There’s just no way around it, and numbers don’t lie: 50% of the people on your group’s ministry list (class role) will not be present on any given Sunday. If you teach a group that averages 12 people in attendance, you most likely have 12-15 people who are going to be absent. You’re still the teacher of those absentees, too. So don’t just teach the people who come to your group’s Bible study – teach to the 50% who are not there, too! Here are three easy ways to do that:
- Send each absentee a handwritten note. By taking time to do this, you are not teaching the lesson, but you are teaching the person they are important to you and the group. Today, handwritten notes are special, and they communicate that you value the other person. That’s a good message to send.
- Email each absentee and summarize the lesson they missed. With a little copying and pasting, this won’t take very long at all. Quickly summarize the Bible study’s main points, core verses, and how you suggest applying the text to life this week. It’s not quite as good as being in the Bible study, but it’s better than missing out on the study completely. If you teach a group of youngsters who don’t have email addresses yet, simply send your email to the parents and say, “I missed little Johnny Buford in class this week. We learned that ___________ as we studied from __________; here are a few ways we decided we could obey God: ________________. I hope to see Johnny in class next week.”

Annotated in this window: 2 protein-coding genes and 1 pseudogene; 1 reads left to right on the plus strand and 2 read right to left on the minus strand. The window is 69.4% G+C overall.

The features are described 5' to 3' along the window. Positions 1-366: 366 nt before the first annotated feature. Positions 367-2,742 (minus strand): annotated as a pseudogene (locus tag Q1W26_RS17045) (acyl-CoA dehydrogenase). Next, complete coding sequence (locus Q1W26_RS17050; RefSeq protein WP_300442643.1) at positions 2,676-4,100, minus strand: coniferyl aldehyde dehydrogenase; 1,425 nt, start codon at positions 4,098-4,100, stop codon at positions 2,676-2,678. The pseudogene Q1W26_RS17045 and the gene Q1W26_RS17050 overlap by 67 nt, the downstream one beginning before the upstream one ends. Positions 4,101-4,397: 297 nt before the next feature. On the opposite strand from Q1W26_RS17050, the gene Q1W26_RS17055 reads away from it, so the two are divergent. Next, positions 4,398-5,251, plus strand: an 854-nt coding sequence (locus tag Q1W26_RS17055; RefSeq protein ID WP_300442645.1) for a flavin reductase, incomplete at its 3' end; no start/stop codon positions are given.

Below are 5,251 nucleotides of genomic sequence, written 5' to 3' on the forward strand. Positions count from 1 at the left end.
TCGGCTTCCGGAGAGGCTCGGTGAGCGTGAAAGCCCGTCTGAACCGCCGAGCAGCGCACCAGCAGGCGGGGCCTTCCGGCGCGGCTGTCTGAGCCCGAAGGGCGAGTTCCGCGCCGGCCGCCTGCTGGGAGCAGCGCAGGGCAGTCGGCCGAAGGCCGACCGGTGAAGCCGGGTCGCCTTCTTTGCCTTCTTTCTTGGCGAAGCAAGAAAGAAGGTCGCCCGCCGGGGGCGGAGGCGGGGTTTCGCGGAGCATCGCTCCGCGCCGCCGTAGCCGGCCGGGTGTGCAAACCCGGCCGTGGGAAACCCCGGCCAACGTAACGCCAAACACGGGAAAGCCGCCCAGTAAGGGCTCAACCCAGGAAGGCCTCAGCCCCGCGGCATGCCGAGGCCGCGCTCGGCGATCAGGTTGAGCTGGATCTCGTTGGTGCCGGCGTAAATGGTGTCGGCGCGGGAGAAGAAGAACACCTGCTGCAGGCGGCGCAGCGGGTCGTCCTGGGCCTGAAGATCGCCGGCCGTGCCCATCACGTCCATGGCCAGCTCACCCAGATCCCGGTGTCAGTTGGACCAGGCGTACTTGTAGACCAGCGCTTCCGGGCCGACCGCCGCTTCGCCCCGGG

- Use an “ongoing” curriculum and give absentees their own copy. A friend of mine once said, “Discipleship doesn’t take a week off.” By providing your group with ongoing curriculum, you provide each member and guest with a study tool they can use at home to prepare for class, or to follow up after a study. If you teach younger children, your curriculum will have take-home sheets that summarize each study and have ideas for parents to engage their children in spiritual conversations. Providing ongoing curriculum helps absentees keep up with the group. It also allows you to teach the 50% who are not going to be present on any given week.
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